The Four Seasons Centre for the Performing Arts
05/08/2013 - & May 11, 14, 17, 19. 21, 23, 25, 2013
Francis Poulenc: Dialogues des Carmélites
Isabel Bayrakdarian (Blanche de la Force), Judith Forst (Madame de la Croissy), Adrianne Pieczonka (Madame Lidoine), Irina Mishura (Mother Marie), Hélène Guilmette (Sister Constance), Jean-François Lapointe (Marquis de la Force), Frédéric Antoun (Chevalier de la Force), Doug MacNaughton (Thierry, Monsieur Javelinot), Michael Colvin (Chaplin), Rihab Chaieb (Sister Mathilde), Megan Latham (Mother Jeanne), Christopher Enns (First Commissioner), Evan Boyer (Second Commissioner), Cameron McPhail (Officer), Claire de Sévigné (A Voice), Peter Barrett (Jailer)
The Canadian Opera Company Chorus, Sandra Horst (Chorus Master), The Canadian Opera Company Orchestra, Johannes Debus (Conductor)
Robert Carsen (Director), Michael Levine (Set Designer), Falk Bauer (Costume Designer), Philippe Giraudeau (Choreographer), Jean Kalman (Lighting Designer)
A. Pieczonka (centre) (© Michael Cooper)
Robert Carsen and Michael Levine have devised a subtly beautiful production of Poulenc’s 1957 masterpiece that is fully in keeping with the understated eloquence of its music and dramaturgy.
The beginning of the performance employs a technique (if that’s the right word) used for Wagner’s Parsifal: the conductor enters a darkened pit and there is none of the conventional welcoming applause. The lights go up and we are greeted with a stark stage empty but for 16 nun’s habits laid out on the floor. The stage remains so bare one almost wonders what set designer Michael Levine actually did. What turns out to be the main scenic element is a roughly-dressed mob composed of the chorus (44 members) and 100 extras, the largest number ever used in a COC production. The mob shifts and flows, revealing changed scenes and allowing central characters to melt into the background or mysteriously emerge from it.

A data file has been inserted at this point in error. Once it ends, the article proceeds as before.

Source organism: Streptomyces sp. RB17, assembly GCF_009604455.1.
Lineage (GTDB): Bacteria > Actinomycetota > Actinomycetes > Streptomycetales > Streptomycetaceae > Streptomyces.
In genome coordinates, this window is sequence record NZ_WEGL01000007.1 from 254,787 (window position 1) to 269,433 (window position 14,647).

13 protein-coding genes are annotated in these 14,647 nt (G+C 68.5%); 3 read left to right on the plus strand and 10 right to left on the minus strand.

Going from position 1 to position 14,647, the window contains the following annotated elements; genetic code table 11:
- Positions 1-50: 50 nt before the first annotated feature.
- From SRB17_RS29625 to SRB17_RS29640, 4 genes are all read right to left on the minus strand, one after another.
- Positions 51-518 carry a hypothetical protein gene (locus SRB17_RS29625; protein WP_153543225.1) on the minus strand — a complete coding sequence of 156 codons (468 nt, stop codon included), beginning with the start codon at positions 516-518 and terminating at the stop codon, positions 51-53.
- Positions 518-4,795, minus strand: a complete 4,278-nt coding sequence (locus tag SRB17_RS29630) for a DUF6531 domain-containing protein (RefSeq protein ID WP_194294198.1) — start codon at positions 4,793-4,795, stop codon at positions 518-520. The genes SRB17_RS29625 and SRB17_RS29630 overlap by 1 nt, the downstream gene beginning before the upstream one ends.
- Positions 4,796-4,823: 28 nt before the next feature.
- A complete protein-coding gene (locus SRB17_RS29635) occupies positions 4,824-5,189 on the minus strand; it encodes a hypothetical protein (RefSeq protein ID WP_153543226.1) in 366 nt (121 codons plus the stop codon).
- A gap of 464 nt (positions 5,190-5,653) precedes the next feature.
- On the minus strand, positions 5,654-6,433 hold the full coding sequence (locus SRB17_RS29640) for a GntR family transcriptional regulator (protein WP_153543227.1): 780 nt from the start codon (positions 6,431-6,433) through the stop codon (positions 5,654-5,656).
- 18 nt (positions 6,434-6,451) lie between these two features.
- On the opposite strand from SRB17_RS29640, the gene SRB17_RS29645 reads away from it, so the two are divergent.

Different scenes are indicated by the placement of simple props. When Sister Constance refers to her iron, there really is an iron. With such a design concept the lighting scheme is more crucial than usual; Jean Kalman’s design, re-created by Cor van den Brink, adds its share of subtle magic.
The simplicity of the setting probably helps the audience sort out the various nuns who are (as required) dressed more-or-less alike. I’ve always had trouble sorting out Madame Lidoine and Mother Marie, the two dominant nuns of Acts II and III; at any rate, both Adrianne Pieczonka and Irina Mishura are in great form.
The music makes no extreme stylistic demands on the singers but adroit casting still pays off, and once again COC General Director Alexander Neef and his staff have come up trumps. A notable local debut is made by Hélène Guilmette as the chatterbox Sister Constance. The esteemed Judith Forst (who made her COC debut in 1972) is properly harrowing as the dying Madame de Croissy. All but two of the solo roles are played by Canadian singers, by the way.
(One minor cavil: at times some singers are kept rather far upstage and as a result audibility is a problem.)
The final scene, which calls for the off-stage beheading of the 16 nuns, is staged with a stand-in-place gestural choreography. As the unseen guillotine blade descends (to a creepily effective crunching sound generated by a synthesizer) the nun who stops singing floats gently to the floor. The effect is that of a soul released from the body. The nuns are in white shifts and at the end the stage is strewn with shapeless white forms, a visual echo of the opening scene.
Orchestra and chorus fully display the fine results of the company’s usual careful preparation.
This production brings back memories of Carsen’s magisterial Orfeo ed Euridice performed here two years ago. It also makes for an interesting comparison with the COC’s current production of Salome where one is so bombarded with extraneous visuals that it becomes a struggle to maintain focus on the central drama. How vastly more effective is paring the work to its essence.
This well-traveled production got its start in Amsterdam in 1997 and has been seen at La Scala, Nice, and Chicago’s Lyric Opera. Its travels aren’t over, however, as it will be presented at London’s Royal Opera House in May and June 2014.